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Kerry: opportunities await Hong Kong to exploit 'One Belt, One Road'

CHINA's One Belt, One Road initiative holds immense promise of benefits for Hong Kong says George Yeo, chairman and executive director of Hong Kong's Kerry Logistics Network.

Kerry: opportunities await Hong Kong to exploit 'One Belt, One Road'
22 December 2015 - 22:41
Kerry: opportunities await Hong Kong to exploit 'One Belt, One Road'
CHINA's One Belt, One Road initiative holds immense promise of benefits for Hong Kong says George Yeo, chairman and executive director of Hong Kong's Kerry Logistics Network.
Describing the initiative as a campaign that will bring about a "complete reopening-up of Eurasia", Mr Yeo said the driver of the plan lies in the billions who are currently unable to access global markets because of poor logistics links.
One Belt, One Road, he said, is Beijing's push to drive cooperation among countries in Eurasia along the ancient Silk Road trading route to form a cohesive economic area. 
A similar programme for a 21st century Maritime Silk Road aims to boost collaboration in Southeast Asia, North Africa and Oceania.
"One Belt, One Road will be creating a huge flow, at the end of which we are going to find Eurasia crisscrossed by connections," said Mr Yeo. "It is like angiogenesis in the human body. First you grow the vessels, then logistics companies like mine will provide the blood circulation, and development follows."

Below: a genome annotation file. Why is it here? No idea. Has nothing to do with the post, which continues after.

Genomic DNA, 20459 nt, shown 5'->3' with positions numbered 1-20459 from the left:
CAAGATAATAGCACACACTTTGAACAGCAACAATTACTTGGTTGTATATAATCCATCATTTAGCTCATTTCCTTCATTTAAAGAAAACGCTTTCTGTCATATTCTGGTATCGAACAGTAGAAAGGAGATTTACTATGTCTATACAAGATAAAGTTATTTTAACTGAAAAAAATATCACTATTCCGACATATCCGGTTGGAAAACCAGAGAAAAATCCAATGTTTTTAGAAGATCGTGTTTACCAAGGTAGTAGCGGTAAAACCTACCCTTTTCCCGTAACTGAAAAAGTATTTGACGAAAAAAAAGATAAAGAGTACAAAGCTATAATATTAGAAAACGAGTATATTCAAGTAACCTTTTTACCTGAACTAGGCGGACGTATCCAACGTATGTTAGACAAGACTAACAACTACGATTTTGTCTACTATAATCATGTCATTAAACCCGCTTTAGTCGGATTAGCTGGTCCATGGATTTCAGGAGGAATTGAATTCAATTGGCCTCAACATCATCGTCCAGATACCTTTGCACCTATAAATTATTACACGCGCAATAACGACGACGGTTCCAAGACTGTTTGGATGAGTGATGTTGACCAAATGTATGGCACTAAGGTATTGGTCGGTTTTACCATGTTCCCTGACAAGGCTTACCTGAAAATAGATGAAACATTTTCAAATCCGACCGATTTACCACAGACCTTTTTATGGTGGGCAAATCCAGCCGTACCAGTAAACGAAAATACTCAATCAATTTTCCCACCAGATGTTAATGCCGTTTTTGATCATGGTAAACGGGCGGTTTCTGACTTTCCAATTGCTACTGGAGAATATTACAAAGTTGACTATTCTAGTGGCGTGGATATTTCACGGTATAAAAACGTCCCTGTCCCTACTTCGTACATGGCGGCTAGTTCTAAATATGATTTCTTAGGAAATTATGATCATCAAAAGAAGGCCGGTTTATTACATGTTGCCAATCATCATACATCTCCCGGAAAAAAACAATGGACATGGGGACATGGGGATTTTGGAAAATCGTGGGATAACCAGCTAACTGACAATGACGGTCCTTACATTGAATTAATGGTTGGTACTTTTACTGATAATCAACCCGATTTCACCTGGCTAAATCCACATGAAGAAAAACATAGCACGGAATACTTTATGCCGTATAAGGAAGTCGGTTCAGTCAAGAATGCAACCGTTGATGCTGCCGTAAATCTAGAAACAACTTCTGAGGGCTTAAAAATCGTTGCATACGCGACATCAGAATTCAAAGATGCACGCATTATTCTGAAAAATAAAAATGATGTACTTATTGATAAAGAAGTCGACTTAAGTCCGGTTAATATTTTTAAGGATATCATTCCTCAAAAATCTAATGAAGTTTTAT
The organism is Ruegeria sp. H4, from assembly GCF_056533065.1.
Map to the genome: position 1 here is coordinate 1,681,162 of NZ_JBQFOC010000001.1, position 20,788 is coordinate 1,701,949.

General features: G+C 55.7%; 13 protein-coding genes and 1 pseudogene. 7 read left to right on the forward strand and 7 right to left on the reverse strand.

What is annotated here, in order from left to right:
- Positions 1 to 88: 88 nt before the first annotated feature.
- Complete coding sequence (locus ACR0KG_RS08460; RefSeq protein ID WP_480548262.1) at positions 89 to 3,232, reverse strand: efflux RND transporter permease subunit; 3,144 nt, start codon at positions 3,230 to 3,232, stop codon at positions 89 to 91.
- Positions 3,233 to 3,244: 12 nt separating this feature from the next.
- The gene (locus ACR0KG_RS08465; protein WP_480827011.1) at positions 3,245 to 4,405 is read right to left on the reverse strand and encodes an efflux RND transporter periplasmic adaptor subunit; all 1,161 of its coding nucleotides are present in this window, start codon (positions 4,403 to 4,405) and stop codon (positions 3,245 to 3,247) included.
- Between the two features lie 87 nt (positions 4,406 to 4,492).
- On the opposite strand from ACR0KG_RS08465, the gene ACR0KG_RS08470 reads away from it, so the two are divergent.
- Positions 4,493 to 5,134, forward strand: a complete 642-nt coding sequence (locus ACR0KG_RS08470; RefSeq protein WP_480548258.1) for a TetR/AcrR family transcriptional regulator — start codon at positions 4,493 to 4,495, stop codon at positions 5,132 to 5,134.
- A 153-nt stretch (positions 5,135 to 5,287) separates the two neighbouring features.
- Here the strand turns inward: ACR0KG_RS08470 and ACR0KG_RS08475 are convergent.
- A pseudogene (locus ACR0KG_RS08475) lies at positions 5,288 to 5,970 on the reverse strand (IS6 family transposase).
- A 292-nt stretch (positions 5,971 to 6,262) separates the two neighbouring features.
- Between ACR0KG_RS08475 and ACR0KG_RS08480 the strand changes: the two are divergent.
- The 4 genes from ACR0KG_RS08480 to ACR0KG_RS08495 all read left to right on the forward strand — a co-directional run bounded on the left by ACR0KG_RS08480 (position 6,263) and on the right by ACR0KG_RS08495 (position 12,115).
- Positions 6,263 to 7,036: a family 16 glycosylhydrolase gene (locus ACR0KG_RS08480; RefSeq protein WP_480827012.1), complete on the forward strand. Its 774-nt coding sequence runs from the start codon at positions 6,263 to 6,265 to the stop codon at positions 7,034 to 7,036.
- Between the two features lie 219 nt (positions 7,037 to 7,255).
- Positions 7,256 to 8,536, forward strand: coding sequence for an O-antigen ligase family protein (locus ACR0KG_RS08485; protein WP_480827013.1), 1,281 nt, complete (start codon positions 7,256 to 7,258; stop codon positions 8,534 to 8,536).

"I think it will mean a second wave of growth for Southeast Asia due to the opening up of so many transport links and increasing integration with China," Mr Yeo said at the recent ALMC conference in Hong Kong organised by the Trade Development Council (TDC).
Kerry Logistics is continuing to build its regional express network with plans to have a pan-ASEAN network in the next 18-24 months.
Eric Ip, group managing director of Hutchison Port Holdings (HPH), told the same conference the initiative will spur investment in intermodal and port infrastructure projects and motivate companies to explore opportunities in new markets. 
HPH, which has operations in 56 ports in 26 countries, has 19 operations along the Belt and Road routes, including deep sea, shallow and inland ports.
"Certainly there are risks," said Mr Ip. "We invested in Myanmar and had to wait 20 years before anything happened. Excluding China and Europe, the countries along the routes account for just 13 per cent of global imports and 14 per cent of global exports. This is a big opportunity."
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